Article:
Arsenal sacked Unai Emery on Friday after finally losing faith in the Spaniard.

Emery was appointed in May 2018 after leaving Paris Saint-Germain and was tasked with replacing Arsene Wenger, whose 22-year tenure finally came to an end.

The 48-year-old looked a shrewd appointment early on but things quickly turned sour and a run of seven games without a win in all competitions saw him depart, along with his coaching team.

Here, Omnisport examines Emery's 18 months in charge at the Emirates.


Although Emery suffered defeat in his first two competitive games, the quality of the opposition in Manchester City and Chelsea and the obvious difficulty in replacing Wenger, meant there were few grumbles and the fans' trust was soon rewarded.

Arsenal embarked on an 11-match winning run across all competitions and didn't taste defeat until a surprise 3-2 setback at Southampton on December 16, a run of 22 games that included a 4-2 victory over north London rivals Tottenham.

Emery's capture of Lucas Torreira appeared to have solved their long-running problem in central midfield and, in attack, Pierre-Emerick Aubameyang and Alexandre Lacazette were looking potent.


Spurs got their revenge three days after the Southampton setback as Arsenal's progress came to a shuddering halt with back-to-back defeats.

The Gunners reverted to the latter days of Wenger's reign with an insipid performance and the same lack of backbone was on display shortly after Christmas as Arsenal capitulated in an alarming 5-1 hammering at Liverpool.

Successive defeats to Crystal Palace, Wolves and Leicester City effectively ended their Champions League qualification hopes and a backdoor route was also blocked as an Eden Hazard-inspired Chelsea beat them 4-1 in the Europa League final in Baku.


There was much optimism and crowing prior to the start of this season with many fans claiming Arsenal had 'won the transfer window' after beating several of Europe's top clubs to the signing of exciting winger Nicolas Pepe from Lille.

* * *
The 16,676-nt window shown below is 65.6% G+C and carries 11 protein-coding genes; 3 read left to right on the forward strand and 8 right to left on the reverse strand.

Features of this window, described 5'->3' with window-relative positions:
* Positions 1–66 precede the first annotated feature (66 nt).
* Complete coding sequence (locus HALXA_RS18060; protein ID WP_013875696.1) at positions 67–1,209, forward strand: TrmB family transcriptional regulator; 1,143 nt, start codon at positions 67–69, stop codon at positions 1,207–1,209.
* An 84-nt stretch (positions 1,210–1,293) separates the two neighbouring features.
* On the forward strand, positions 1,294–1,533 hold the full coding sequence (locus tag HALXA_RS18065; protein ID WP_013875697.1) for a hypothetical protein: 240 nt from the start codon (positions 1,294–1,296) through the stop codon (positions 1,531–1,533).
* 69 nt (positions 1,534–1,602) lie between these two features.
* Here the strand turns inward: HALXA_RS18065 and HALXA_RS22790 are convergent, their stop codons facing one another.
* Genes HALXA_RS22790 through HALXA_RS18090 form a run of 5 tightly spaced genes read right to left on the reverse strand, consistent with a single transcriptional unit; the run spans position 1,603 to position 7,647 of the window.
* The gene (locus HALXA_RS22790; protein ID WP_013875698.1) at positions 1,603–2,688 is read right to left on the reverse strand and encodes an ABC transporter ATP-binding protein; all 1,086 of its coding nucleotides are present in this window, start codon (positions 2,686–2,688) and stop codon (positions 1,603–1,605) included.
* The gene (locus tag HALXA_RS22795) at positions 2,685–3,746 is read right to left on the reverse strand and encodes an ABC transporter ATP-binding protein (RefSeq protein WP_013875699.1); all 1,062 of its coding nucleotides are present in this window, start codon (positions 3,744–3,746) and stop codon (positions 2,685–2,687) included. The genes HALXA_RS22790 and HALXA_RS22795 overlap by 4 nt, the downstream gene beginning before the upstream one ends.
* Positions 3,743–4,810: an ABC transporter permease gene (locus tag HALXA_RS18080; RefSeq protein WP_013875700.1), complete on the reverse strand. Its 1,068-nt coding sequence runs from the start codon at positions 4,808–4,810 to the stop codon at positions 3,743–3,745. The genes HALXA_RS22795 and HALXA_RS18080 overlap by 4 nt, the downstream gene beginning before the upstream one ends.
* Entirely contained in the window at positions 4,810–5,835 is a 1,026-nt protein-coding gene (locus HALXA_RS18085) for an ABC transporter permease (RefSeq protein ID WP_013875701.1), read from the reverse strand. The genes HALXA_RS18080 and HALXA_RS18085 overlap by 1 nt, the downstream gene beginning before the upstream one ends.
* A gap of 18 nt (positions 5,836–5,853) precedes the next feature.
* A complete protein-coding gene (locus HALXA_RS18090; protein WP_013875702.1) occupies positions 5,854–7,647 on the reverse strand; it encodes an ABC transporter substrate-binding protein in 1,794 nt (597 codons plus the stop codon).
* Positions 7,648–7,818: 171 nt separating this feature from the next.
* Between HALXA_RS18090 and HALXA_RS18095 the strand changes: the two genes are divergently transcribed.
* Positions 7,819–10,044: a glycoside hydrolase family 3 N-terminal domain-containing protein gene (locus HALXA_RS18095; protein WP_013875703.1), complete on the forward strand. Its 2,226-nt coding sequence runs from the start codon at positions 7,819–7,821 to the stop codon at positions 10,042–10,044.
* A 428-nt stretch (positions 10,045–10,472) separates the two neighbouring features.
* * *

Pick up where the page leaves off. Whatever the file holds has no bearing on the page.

A reported £72million was spent on Pepe and he was joined at the Emirates by promising Scotland full-back Kieran Tierney and experienced centre-half David Luiz.

Another £27m went on William Saliba from Saint-Etienne but he was immediately loaned back to the Ligue 1 club as part of the deal.



It was a season of struggle from very early on.

Opening wins against Newcastle and Burnley were unconvincing and a lack of progress was evident in another disappointing day on Merseyside as Luiz's defensive frailties were horribly exposed in a 3-1 loss at Anfield.

Results gradually improved but a general lack of contentment was overtly demonstrated in the 2-2 home draw with Crystal Palace on October 27.

Emery hauled off skipper Granit Xhaka, who responded to boos from the home crowd by cupping his ear and mouthing obscenities at his detractors.

The Switzerland international was subsequently stripped of the captaincy and ostracised from the squad until making a re-appearance in the 2-1 defeat to Eintracht Frankfurt, a fitting final game for Emery.

Arsenal must be bold when it comes to appointing a replacement for Unai Emery after missing out on preferred candidate Jose Mourinho, according to former striker Alan Smith.

Freddie Ljungberg has been placed in interim charge of the first team after Emery was sacked the day after the Gunners lost 2-1 at home to Eintracht Frankfurt in the Europa League.

Favourites to take the permanent job include former Juventus boss Massimiliano Allegri, Napoli coach Carlo Ancelotti and Wolves' Nuno Espirito Santo.

Former Arsenal players including Mikel Arteta and Patrick Vieira have also been mooted as possible successors to Emery, who managed only one win in his final nine matches in charge.

Smith, twice a league champion with Arsenal, thinks the board should look to younger names such as RB Leipzig's Julian Nagelsmann, especially with rivals Tottenham having taken Mourinho off the market this month.

"I had heard [Arsenal wanted Mourinho] and Tottenham got their act in gear knowing Arsenal were interested. They managed to tie up Mourinho before their London rivals could do so," Smith said on Sky Sports.

"It's the biggest club in London, in my book, in terms of the history, the silverware. They should be able to attract - and I'm sure they can attract - a top manager.

"Allegri has got a wonderful track record with Juventus, but do you go for somebody experienced like that, an old head, or somebody a bit younger?

"Mikel Arteta very nearly got the job last time out; I know Guardiola thinks the world of him as a coach as Manchester City. I'd probably like to see that younger type of coach being brought in, people like Julian Nagelsmann at Leipzig, a very talented young man. Whether they'd be able to prise him away from Leipzig is another matter.

"I'd like them to be adventurous, a bit more daring than just going for somebody tried and tested."

Smith believes the 2-1 loss to Frankfurt was Arsenal's worst display of 2019-20 and showed the players were unable to follow Emery's instructions.

"It was their worst performance of the season and the bar hadn't been set very high," he said. "I say well done to the Arsenal board for acting decisively.

"When they gave a vote of confidence after the Leicester City game, I just wondered why. The move had to be made.